The various pathogens were detected by real-time quantitative PCR from the collected nasopharyngeal swabs. Pathogenic genomes were extracted from the nasopharyngeal swabs using a Viral Genomic DNA/RNA Extraction Kit (Catalog No. DP315, Tiangen Biotech, Beijing, China), and they were assessed by Influenza A/B Viral RNA Detection Kit (Catalog No. P0101C-24, MOKOGENE, Nanjing, China) and Respiratory Syncytial Virus (RSV)/Adenovirus/Human Metapneumovirus/Human Bocavirus Nucleic Acid Detection Kit (Catalog No. P0304-24, MOKOGENE, Nanjing, China). Adenovirus positive samples were re-tested using the One Step PrimeScript RT-PCR Kit (Catalog No. RR064A, Takara, Shiga, Japan) with common adenovirus primers to confirm the results. Samples positive for influenza virus A, influenza virus B or adenovirus were further tested with the genotyping primers shown in Table 1. All reactions were performed on an ABI 7500 PCR System (Applied Biosystems, Foster City, CA, USA). Two segments of the hexon gene of HAdV were amplified by PCR using 2 pairs of specific primers (Table 2), and the resulting products were sequenced by Beijing AuGCT Biotechnology Co., Ltd. (Beijing, China). Then, a sequence homology search was performed to identify the subgroup of adenovirus via the BLAST program at NCBI (http://blast.ncbi.nlm.nih.gov/Blast.cgi, 2015).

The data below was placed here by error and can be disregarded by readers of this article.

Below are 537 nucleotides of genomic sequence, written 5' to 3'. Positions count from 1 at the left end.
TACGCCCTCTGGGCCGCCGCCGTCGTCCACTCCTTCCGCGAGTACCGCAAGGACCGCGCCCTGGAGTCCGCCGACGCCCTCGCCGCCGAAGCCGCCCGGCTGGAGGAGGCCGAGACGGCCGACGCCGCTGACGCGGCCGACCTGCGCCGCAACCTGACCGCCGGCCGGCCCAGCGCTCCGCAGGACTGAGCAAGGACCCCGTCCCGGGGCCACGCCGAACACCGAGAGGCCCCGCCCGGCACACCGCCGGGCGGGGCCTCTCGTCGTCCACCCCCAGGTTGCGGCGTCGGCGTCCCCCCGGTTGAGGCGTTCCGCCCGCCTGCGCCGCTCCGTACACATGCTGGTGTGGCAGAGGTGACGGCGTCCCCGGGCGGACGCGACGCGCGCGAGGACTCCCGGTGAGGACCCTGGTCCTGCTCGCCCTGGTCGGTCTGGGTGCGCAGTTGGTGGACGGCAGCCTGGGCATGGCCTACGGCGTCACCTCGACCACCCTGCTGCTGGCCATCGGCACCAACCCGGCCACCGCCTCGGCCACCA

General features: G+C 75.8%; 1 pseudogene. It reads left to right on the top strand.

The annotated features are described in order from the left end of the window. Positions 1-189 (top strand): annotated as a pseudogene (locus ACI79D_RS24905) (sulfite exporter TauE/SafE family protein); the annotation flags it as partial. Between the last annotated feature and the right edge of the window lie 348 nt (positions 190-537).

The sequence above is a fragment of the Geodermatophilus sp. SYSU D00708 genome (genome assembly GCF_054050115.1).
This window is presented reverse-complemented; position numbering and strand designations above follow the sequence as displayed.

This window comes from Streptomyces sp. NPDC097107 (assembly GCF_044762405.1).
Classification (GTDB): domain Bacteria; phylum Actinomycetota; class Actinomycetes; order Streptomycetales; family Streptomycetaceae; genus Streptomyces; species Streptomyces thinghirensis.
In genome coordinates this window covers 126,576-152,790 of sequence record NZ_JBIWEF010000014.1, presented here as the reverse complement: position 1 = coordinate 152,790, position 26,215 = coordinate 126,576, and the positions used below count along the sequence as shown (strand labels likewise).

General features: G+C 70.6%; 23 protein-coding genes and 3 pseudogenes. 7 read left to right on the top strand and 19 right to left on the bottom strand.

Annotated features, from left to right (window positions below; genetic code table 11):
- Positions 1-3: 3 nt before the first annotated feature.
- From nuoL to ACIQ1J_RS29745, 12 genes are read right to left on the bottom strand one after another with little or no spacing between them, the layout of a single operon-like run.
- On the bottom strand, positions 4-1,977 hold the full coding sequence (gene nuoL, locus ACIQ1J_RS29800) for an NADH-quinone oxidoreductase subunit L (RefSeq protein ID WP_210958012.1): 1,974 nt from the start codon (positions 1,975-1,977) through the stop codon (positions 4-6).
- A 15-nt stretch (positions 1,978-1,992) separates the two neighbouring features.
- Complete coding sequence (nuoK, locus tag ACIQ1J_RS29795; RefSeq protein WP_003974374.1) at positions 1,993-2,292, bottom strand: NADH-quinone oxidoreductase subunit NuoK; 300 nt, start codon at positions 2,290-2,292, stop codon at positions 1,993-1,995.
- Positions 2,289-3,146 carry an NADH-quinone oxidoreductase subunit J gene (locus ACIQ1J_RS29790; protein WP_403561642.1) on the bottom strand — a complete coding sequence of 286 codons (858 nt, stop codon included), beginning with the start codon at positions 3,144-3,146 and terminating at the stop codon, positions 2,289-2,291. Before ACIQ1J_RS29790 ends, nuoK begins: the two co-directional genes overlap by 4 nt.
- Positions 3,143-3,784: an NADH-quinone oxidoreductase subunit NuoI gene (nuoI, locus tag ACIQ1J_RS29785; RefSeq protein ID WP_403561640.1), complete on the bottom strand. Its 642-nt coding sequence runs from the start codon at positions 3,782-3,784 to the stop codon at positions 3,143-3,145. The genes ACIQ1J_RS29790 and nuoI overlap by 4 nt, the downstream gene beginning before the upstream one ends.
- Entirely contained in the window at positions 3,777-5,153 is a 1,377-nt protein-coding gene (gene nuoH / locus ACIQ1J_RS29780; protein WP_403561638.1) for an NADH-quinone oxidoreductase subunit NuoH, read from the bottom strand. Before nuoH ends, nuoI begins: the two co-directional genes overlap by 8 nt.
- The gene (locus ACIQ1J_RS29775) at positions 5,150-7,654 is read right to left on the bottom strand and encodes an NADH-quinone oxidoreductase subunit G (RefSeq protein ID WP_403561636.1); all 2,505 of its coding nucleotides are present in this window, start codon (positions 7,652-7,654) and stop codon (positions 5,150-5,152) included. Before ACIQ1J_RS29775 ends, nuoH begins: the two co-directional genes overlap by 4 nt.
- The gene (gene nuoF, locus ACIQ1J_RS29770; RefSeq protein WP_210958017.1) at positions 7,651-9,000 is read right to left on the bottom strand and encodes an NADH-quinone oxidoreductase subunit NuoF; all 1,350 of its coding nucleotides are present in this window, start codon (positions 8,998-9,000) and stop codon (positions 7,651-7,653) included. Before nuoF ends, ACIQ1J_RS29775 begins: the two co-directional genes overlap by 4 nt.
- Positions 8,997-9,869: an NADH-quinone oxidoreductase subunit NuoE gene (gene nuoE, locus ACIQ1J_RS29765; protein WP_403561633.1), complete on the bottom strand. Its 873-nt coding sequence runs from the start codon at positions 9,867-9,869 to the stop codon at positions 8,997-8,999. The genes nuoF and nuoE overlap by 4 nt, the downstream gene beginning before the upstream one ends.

Table 1

Primers and probes used for pathogen detection in acute respiratory infections

Pathogen

Name of primer

Sequence (5′-3′)

Influenza A virus

QFluA-F

GAC CRA TCC TGT CAC CTC TGA C

QFluA-R

GGG CAT TYT GGA CAA AKC GTC TAC G

QFLuA-Probe

FAM- TGC AGT CCT CGC TCA CTG GGC ACG –BHQ1

Influenza B virus

QFluB-F

TCC TCA ACT CAC TCT TCG AGC G

QFluB-R

CGG TGC TCT TGA CCA AAT TGG

QFLuB-Probe

FAM- CCA ATT CGA GCA GCT GAA ACT GCG GTG -BHQ1

Influenza A

seasonal H1

QH1F

AAC ATG TTA CCC AGG GCA TTT CGC

QH1R

GTG GTT GGG CCA TGA GCT TTC TTT

QH1-Probe

FAM-GAG GAA CTG AGG GAG CAA TTG AGT TCA G-BHQ1

Influenza A

seasonal H3

QH3F

ACC CTC AGT GTG ATG GCT TCC AAA

QH3R

TAA GGG AGG CAT AAT CCG GCA CAT

QH3-Probe

FAM-ACG CAG CAA AGC CTA CAG CAA CTG T-BHQ1

Human adenovirus group B

qHAdV-UniF

TTTGAGGTYGAYCCCATGGA

qHAdV-UniR

AGAASGGTGTRCGCAGGTA

qHAdV-UniProbe

FAM-ACCACGTCGAARACTTCGAA-BHQ1

Human adenovirus type 3

qHAdV3-F

GGGAGACAATATTACTAAAGAAGGTTTGC

qHAdV3-R

CAACTTGAGGCTCTGGCTGATA

qHAdV3-Probe

FAM-CACTAC“T*”GAAGGAGAAGAAAAGCCCATTTATGCC

Human adenovirus type 4

qHAdV4-F

AAGCCAACCTGTGGAGKAACT

qHAdV4-R

TGTTGGCCGGTGTGTATTTG

qHAdV4-Probe

FAM-CTSTATGCCAATGTTGCCCTCTATTTGCCT-BHQ1

Human adenovirus type 7

qHAdV7-F

GAGGAGCCAGATATTGATATGGAATT

qHAdV7-R

AATTGACATTTTCCGTGTAAAGCA

qHAdV7-Probe

FAM-AAGCTGCTGACGCTTTTTCGCCTGA-BHQ1

Human adenovirus type 11/55

qHAdV55-F

CGGAGCAGCCAAATCAGAA